“Public fundraising is a crucial and legitimate part of the work of many charities and there are numerous examples of good fundraising practice over a long number of years. As such the difficulty for the sector is to find an appropriate response to the problem of a small number of charities engaging in poor practice. Ideally it would be good if that solution could be found from within the sector, rather than being imposed from outwith, but if it is, it must be a solution that has “teeth” and can crack down on poor practice”
“I believe that responsible charities and fundraisers already abide by the regulations laid down in law, regulation and by the Institute of Fundraising. The few charities/fundraisers that do not are the problem and seem either to fall into the “very large” category or are extremely small where the problem is lack of fundraising knowledge. The answers lie in a) ensuring the very large charities do not spoil the public trust in the sector as a whole; b) ensuring the public understand their rights (especially around TPS and MPS); and c) ensuring (through OSCR?) that every charity is a member of the FRSB – ie that they are all brought into the regulatory system. I believe the regulatory landscape is generally sufficient with the caveat above.”
“I think a fully regulated fundraising sector would be too heavy handed an approach, but IoF and / or FRSB need to have real powers if they are to help gain or increase public confidence. The solution is probably a system of “self regulation plus” but where there can be some increased powers for whichever body is chosen to regulate. Too heavy handed an approach may kill off small charities which can’t face the burden of regulation. Too light an approach will achieve nothing. Some enhancement to the current set-up looks like a compromise and if done properly could be workable. This all needs government backing and perhaps a fundraising regulator needs to sit alongside OSCR more closely and more visibly.”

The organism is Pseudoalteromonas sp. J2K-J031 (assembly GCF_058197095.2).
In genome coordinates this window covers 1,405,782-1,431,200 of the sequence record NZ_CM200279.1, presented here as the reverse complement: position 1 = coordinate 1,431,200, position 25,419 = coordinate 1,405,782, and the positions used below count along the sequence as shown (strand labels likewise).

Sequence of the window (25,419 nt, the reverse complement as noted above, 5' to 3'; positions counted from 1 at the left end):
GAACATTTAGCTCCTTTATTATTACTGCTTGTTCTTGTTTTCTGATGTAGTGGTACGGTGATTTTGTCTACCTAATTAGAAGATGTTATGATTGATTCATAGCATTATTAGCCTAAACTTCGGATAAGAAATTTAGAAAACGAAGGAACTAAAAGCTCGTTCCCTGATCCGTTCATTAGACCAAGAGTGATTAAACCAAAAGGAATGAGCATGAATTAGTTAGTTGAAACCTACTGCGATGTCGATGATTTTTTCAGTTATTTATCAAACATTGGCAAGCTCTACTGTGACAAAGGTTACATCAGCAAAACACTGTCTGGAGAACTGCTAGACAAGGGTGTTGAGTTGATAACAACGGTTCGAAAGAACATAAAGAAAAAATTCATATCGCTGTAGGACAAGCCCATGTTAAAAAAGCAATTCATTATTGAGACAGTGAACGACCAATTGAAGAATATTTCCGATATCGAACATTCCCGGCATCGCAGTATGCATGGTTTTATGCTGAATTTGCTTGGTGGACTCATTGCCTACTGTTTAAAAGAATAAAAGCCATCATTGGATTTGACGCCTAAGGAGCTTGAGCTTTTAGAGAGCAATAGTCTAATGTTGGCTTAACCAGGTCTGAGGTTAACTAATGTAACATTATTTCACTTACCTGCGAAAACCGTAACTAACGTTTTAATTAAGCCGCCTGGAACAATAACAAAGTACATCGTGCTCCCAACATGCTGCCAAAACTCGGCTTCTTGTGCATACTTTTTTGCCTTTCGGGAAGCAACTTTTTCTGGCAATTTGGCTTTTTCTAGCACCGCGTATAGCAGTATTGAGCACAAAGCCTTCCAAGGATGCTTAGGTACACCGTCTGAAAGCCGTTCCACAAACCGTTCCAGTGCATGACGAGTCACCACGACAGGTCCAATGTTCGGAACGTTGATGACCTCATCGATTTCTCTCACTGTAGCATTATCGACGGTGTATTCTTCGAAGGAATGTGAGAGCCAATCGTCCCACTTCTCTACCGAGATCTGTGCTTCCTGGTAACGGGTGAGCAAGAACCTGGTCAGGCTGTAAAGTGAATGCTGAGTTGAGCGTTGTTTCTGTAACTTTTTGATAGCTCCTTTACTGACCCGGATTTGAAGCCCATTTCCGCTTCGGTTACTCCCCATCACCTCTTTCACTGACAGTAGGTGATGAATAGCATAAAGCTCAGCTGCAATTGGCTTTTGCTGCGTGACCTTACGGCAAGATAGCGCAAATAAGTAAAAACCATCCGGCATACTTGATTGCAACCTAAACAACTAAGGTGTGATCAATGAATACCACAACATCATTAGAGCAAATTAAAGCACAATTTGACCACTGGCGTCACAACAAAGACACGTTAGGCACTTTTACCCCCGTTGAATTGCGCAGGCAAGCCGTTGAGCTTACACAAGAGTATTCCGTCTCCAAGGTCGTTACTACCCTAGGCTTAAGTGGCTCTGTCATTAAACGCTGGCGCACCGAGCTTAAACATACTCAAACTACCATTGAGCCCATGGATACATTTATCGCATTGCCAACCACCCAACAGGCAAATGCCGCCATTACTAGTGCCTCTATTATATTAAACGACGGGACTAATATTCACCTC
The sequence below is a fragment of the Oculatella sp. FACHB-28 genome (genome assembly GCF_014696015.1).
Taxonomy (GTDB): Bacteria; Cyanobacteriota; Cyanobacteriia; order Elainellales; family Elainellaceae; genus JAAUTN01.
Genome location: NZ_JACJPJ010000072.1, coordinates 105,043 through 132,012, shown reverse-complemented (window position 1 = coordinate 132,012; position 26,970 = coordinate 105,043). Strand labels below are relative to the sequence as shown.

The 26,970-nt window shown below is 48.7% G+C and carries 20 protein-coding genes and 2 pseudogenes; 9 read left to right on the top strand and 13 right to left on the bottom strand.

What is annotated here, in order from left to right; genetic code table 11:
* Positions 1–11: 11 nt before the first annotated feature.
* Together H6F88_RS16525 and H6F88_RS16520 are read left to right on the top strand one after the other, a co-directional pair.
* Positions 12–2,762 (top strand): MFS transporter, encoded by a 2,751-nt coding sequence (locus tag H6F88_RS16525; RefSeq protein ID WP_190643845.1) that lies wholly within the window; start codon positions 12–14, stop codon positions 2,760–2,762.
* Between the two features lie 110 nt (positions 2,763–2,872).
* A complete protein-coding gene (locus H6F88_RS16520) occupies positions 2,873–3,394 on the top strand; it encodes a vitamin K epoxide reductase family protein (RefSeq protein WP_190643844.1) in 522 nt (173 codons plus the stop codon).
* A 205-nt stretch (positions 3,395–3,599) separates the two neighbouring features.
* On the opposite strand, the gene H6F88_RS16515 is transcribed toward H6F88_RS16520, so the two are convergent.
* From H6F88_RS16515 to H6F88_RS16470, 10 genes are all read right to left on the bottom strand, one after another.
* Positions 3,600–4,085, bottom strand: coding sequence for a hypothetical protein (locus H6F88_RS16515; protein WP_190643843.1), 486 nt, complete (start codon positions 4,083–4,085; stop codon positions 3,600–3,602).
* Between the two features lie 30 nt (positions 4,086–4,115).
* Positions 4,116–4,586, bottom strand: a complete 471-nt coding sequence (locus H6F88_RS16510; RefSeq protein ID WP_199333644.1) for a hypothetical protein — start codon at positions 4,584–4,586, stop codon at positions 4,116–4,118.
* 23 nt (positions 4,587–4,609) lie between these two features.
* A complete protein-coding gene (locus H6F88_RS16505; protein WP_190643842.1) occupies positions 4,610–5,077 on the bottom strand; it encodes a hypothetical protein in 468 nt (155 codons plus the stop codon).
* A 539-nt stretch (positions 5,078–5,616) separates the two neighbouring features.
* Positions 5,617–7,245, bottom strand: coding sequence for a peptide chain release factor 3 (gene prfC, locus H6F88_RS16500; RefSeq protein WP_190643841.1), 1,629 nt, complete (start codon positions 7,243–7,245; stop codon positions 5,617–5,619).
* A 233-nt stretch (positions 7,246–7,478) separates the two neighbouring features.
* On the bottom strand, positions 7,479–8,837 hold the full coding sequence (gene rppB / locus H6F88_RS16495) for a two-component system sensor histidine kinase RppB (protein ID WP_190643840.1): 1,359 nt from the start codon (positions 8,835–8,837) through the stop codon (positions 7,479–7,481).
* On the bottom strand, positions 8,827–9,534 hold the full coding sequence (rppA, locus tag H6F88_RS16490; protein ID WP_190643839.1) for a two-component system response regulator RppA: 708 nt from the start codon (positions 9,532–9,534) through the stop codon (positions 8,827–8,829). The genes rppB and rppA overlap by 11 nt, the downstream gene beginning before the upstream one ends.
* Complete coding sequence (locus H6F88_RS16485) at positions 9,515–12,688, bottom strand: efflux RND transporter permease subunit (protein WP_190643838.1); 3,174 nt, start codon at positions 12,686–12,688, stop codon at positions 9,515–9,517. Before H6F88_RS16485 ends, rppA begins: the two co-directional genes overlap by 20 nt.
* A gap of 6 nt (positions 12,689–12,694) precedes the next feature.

Only 6% of respondents think that the general public is clear enough about how they can complain about fundraising.
Three-quarters of respondents did not think so, and 18% did not know.
Who would people complain to?
In the comments, many respondents noted that their actions would of course depend on the nature of the complaint: “Depends on the type of fundraising and level of concern”.
However, the frequency of options ticked gives a good indicator of the popularity and awareness of key channels for complaints – see figure 11 below.
The responses were also compared against the respondents’ role. As figure 12 below shows, members of the public ticked far fewer options than other respondent types, with many noting in the comments that they had not heard of the fundraising regulators:
“did not know all these were there ! Possibly might ask Citizens Advice Bureau for help.” (member of the public)
“I don’t actually know and some of the bodies named above would not spring to mind.”(member of the public)
Figure 11 – Agencies people would complain to
- The charity itself
As Fig 11 shows, most respondents said that they would go to the charity itself if they had a complaint. However, many members of the public felt that there would be no point in doing so.